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Wednesday, Aug 21, 2019

How India can eliminate measles, protect its children

A favourable policy environment to vaccinate children and older age groups will help the country fight the disease.

analysis Updated: Jul 28, 2019 18:03 IST
Poonam Khetrapal Singh
Poonam Khetrapal Singh
A health worker gives the measles and rubella vaccine to a student at a government school, Assam, September 4, 2018. The drive to eliminate the diseases has gathered momentum.
A health worker gives the measles and rubella vaccine to a student at a government school, Assam, September 4, 2018. The drive to eliminate the diseases has gathered momentum.(AFP Photo)

Unprecedented progress is being made against multiple vaccine-preventable diseases in the World Health Organization’s (WHO) South East Asia region, which was certified polio-free in 2014, and two years later, in 2016, became the second WHO region to eliminate maternal and neonatal tetanus. Over the past five years, the drive to eliminate two deadly childhood diseases, measles and rubella, has gathered crucial momentum.

At a time when measles cases are increasing globally, the WHO announced on July 9, that Sri Lanka has eliminated measles, interrupting transmission of the indigenous virus that causes the killer childhood disease.

Five out of the 11 countries in the region have achieved the goal of measles elimination (Bhutan, DPR Korea, Maldives, Sri Lanka and Timor-Leste) while six have achieved rubella control (Bangladesh, Bhutan, Maldives, Nepal, Sri Lanka and Timor-Leste).

The remaining countries, including India, have initiated the implementation of key strategies to prevent infection, following member countries in adopting the goal of measles elimination and rubella control by 2020, in the 66th session of the Regional Committee for the WHO South-East Asia region.

Measles is one of the most infectious viruses known to man. It not only inflicts a range of deadly complications such as pneumonia, diarrhoea, encephalitis and malnutrition, but can also kill children. Eliminating it in the South-East Asia region would avert more than half a million deaths every year.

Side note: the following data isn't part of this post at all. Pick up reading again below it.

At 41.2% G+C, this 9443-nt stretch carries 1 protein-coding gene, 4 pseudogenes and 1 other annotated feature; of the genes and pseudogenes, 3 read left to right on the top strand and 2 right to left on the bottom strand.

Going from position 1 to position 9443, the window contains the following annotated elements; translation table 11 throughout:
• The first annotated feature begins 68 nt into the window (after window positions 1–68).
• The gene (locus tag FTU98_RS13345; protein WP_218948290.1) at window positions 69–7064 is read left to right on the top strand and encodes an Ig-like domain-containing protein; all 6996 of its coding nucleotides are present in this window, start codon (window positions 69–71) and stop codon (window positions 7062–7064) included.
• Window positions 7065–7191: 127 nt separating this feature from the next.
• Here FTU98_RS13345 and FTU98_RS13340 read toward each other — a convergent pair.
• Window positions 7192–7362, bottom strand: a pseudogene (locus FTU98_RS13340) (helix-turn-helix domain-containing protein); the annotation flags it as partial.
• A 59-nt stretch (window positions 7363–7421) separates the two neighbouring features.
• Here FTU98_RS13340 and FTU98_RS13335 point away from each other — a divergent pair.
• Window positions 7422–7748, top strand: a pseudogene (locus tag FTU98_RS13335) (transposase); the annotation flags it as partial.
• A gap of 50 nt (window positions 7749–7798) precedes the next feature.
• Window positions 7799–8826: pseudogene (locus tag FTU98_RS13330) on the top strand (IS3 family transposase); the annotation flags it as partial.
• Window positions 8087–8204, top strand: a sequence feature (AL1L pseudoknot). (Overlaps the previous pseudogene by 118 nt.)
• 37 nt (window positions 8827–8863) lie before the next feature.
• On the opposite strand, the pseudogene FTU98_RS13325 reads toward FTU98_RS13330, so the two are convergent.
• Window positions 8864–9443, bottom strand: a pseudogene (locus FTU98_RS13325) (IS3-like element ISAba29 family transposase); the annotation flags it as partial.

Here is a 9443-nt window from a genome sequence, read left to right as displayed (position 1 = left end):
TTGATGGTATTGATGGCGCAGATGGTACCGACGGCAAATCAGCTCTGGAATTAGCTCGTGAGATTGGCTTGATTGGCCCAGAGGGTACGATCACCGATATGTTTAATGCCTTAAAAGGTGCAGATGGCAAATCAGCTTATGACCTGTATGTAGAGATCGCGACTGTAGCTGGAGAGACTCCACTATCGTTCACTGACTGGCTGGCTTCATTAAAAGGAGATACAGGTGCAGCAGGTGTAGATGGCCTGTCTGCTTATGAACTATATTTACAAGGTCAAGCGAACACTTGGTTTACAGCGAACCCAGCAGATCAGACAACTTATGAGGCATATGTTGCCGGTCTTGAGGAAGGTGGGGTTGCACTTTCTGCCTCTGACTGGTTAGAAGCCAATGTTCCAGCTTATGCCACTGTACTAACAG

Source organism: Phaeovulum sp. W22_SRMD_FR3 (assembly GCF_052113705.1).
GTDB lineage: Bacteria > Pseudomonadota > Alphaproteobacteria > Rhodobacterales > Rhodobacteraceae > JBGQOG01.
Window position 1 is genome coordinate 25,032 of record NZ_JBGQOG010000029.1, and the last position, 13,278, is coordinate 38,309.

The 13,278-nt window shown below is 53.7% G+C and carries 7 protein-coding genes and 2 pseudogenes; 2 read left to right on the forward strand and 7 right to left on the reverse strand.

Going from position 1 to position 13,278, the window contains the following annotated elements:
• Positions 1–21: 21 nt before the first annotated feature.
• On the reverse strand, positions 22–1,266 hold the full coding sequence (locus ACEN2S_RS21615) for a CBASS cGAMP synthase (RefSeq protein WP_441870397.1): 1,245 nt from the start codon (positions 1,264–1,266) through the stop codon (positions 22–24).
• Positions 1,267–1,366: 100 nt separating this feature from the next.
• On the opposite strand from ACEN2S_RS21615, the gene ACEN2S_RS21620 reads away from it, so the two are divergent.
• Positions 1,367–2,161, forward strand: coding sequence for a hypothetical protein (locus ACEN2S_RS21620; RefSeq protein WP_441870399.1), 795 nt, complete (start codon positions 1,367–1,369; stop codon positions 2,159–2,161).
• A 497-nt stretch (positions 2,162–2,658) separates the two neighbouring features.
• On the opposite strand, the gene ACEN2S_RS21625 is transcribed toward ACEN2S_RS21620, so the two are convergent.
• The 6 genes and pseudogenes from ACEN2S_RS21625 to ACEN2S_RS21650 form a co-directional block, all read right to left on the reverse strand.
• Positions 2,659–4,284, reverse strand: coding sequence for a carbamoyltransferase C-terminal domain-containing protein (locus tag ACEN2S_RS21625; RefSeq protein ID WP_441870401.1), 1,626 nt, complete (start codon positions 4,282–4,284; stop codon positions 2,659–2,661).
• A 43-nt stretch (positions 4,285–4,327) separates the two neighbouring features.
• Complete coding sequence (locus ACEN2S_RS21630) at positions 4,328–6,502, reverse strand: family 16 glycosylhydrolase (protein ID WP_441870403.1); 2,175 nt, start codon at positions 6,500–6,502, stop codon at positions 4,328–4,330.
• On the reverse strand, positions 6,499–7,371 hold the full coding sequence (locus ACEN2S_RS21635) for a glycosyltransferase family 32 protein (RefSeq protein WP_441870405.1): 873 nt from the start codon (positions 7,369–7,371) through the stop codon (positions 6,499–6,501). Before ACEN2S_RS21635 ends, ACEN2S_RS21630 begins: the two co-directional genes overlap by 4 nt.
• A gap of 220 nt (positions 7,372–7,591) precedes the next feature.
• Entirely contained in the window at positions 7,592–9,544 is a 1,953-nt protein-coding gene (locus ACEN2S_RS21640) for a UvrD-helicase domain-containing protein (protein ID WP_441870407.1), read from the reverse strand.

Strengthening vaccination services, enhancing surveillance, building laboratory networks, and leveraging the reach and support of existing networks, such as that of the polio eradication programme, are significant in the elimination drive.

An estimated 366 million children have been reached through mass vaccination campaigns over the last two years, of which 305 million are in India and 58 million in Indonesia. Several countries plan to close immunity gaps by conducting mass vaccination campaigns with the measles-rubella vaccine in late 2019-early 2020.

Thanks to the concerted efforts of national and subnational leaders in health, the dedication of millions of health workers and the strong support from partners, measles-related mortality in the region has reduced by 75% since the turn of the millennium, of which 23% reduction was seen in the last four years.

While basic elimination strategies are sound, implementation has been limited by inadequate country-level governance, global and national political will, and insufficient advocacy resulting in a lack of resources. This has resulted in immunity and surveillance gaps leading to a continued transmission of the viruses. An estimated 4 million children in the region do not receive a single dose of the measles-vaccine annually, with more than 90% of these being in India and Indonesia.

With a political and administrative environment which is determined towards the goal of measles elimination, national programmes and partners need to capitalise on this political keenness. The current funding gap for measles elimination is around $1.3 per live birth and these financial inadequacies need urgent attention to sustain focus.

A favourable policy environment to vaccinate children in schools and older age groups will help plug the immunity gaps.

A functional disease surveillance system is a key component of public health decision-making and thus surveillance for measles and rubella will have to be enhanced to higher levels to identify areas with continued measles virus transmission. Measles elimination must be seen as an opportunity to strengthen immunisation systems to better enable the introduction of new vaccines and other interventions through the newborn-children-adolescent and pregnancy life cycle. It will provide a platform for rubella elimination, making it a double victory.

Every individual deserves the best state of health. Every family has the right to all health services in the spirit of universal health coverage. Measles elimination is the most effective yardstick to this indicator.

Measles moves fast, we need to move faster to protect our children against its severe consequences.

Poonam Khetrapal Singh is the WHO regional director for South-East Asia
The views expressed are personal

First Published: Jul 28, 2019 18:03 IST

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